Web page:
prior to the transfer and would like to know when it was written. We are deeply
distressed to now be in this position and feel that it could have been
reasonably avoided.

Kind regards,
My Hubby

Nice, huh?

The response was swift, and we set up a meeting with them on Wednesday, Jan 14th.

Let me just say, that I love our RE. She has been so responsive throughout the last three years. She did not let us down this time as well.

We met with our RE while my surgeon finished a surgery on someone else. He wanted to join us as soon as he was finished. Our RE told us that this had caused a big stir at the practice. She wanted the conversation with us to take two tracks: one, what was the recommendation for me, and two, where the lines of communication broke down.

That sounded good to us, as that was our plan as well.

Our RE reviewed our history, spoken with some high-risk OB's and determined that it would not be her recommendation to have a red.uction. Indeed, in very scientific terms, she said that our increased risk of a catastrophic failure (uterine rupture in the absence of contractions), was about 0.25% higher than others. Yes, there IS a decimal place there. However, the risk of losing the other twin when having a fe.tal red.uction is 0.5%.

In turns of where the lines of communication failed, our RE pointed out 3 places: 1st when we called our RE's nurse to inquire about Dr. Surgeon's recommendation prior to transfer. That should have been routed to either our RE or to Dr. Surgeon. Second, on the day of transfer. Perhaps Dr. OTDOT should have called Dr. Surgeon to confirm, as this was not a "normal" conversation that would happen at the time of transfer. Third, when someone reads a recommendation of such dire news, it should not be done over the phone by someone other than the person recommending it.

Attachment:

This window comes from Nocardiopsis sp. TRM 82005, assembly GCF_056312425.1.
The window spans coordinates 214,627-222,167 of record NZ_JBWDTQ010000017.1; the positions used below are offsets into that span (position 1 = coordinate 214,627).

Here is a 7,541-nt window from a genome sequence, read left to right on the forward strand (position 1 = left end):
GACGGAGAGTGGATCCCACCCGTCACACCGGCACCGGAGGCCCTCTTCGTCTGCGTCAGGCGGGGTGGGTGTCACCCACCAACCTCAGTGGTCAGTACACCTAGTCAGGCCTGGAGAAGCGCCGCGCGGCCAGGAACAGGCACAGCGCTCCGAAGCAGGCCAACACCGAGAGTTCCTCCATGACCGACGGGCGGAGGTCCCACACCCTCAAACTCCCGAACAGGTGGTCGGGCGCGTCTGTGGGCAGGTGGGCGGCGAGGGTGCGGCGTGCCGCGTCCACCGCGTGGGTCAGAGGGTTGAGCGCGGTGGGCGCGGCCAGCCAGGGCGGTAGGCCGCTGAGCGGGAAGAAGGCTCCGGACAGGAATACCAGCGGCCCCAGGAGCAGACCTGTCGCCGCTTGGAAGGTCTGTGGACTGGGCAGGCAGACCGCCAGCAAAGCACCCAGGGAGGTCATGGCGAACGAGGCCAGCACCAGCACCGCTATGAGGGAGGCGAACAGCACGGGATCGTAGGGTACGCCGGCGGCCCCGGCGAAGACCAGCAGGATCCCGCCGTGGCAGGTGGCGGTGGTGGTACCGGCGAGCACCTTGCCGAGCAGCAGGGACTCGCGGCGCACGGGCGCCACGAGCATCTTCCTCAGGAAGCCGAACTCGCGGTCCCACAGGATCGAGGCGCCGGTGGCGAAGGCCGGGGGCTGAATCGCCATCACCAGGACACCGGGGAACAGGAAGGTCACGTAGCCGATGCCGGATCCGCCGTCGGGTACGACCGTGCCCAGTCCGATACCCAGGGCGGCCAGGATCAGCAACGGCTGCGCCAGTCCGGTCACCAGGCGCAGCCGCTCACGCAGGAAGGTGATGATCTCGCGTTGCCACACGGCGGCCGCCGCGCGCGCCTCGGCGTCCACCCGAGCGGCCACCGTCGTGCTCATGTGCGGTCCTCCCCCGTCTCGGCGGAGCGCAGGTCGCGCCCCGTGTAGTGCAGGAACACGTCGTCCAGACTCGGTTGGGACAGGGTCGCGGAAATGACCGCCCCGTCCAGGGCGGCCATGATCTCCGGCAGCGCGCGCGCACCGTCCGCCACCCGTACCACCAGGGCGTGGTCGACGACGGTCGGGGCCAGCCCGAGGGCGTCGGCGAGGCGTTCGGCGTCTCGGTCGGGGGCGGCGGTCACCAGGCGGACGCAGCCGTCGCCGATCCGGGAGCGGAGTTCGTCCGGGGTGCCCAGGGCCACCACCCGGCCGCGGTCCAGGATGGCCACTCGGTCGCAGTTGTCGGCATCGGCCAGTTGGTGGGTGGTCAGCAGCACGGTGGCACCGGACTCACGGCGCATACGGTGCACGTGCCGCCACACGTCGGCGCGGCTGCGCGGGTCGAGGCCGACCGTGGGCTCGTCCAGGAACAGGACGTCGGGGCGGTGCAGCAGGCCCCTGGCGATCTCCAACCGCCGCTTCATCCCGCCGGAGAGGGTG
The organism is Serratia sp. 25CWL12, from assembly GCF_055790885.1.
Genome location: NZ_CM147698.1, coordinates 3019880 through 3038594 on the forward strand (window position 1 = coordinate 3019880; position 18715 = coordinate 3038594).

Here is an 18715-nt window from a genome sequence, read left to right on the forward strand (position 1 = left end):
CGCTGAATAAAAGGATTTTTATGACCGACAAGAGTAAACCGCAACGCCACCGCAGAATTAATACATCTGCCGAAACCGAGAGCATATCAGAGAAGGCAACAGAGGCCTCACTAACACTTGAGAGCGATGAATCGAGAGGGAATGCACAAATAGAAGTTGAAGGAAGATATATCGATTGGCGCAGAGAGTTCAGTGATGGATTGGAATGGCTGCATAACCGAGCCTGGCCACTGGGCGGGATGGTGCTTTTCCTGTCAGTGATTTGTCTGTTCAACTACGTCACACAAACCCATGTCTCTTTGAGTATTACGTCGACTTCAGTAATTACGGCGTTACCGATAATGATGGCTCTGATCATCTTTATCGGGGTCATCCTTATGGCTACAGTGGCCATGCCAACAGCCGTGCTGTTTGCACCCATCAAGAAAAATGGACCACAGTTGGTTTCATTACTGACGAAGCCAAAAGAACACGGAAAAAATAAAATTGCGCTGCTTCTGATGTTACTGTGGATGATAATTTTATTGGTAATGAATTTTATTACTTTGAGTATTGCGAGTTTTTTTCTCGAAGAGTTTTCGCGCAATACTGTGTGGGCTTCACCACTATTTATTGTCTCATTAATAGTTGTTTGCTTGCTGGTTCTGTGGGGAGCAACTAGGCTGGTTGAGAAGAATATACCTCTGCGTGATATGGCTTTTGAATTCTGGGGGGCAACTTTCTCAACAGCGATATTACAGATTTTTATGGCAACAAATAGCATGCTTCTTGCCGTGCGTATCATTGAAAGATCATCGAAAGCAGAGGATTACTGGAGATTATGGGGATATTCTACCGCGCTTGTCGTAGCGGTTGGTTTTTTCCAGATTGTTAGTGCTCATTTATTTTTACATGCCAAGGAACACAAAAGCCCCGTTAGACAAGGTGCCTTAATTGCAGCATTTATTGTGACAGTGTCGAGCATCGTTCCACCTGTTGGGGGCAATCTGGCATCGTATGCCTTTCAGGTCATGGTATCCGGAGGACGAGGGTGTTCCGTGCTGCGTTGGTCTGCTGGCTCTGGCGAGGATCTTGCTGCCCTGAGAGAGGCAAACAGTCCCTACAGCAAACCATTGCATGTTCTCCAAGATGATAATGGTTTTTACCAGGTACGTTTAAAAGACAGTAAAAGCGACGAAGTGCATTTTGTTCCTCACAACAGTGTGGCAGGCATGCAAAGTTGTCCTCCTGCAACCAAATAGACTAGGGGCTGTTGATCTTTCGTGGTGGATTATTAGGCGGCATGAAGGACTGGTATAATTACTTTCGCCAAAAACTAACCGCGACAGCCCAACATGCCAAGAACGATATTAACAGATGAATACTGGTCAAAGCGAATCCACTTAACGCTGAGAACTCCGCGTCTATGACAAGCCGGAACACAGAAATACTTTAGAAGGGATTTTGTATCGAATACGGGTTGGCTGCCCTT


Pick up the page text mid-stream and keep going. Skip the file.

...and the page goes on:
These were the exact points that hubby and I wanted to bring up as well, so we felt comfortable knowing that there was someone who took this as seriously as we did. Our RE said that there was already a meeting being set up to discuss this incident and how to address these issues in the future. And, intriguingly, they are talking about having a discussion with the patients prior to transfer about the possibility of a red.uction and whether that information should come into play when deciding how many embryos to transfer.

Call me flabbergasted at this last statement. Am I the only one who might have a problem with reduction? Does everyone accept this possibility so easily? I think not; but, I'm not sure why this has not come up before.....

In the end, we were quite happy with our meeting. But we didn't get a chance to speak to Dr. Surgeon, as his surgery was running hours late.

We did speak to him via email over the next few days, I will update on that soon.

Sunday, January 11, 2009

Attempting to return to the land of the living..

Thank you everyone who has left such kind messages for me. It is really comforting to know that there is a group of people pulling for our family. This is the kind of thing you can't share with many people....

I think a lot has happened, and yet nothing has happened. I went home after meeting with our new OB, I was unable to keep anything down. I had a hard time keeping anything down the next day as well. This bout of worry and sadness has seemed to kick up the "all day sickness" that seemingly started to subside.

We have an appointment to speak with a specialist in maternal fetal medicine dealing with multiples on Jan 21st. First, we have an ultrasound, then we meet the doctor. I'll be a day shy of 12 weeks by then. Sigh.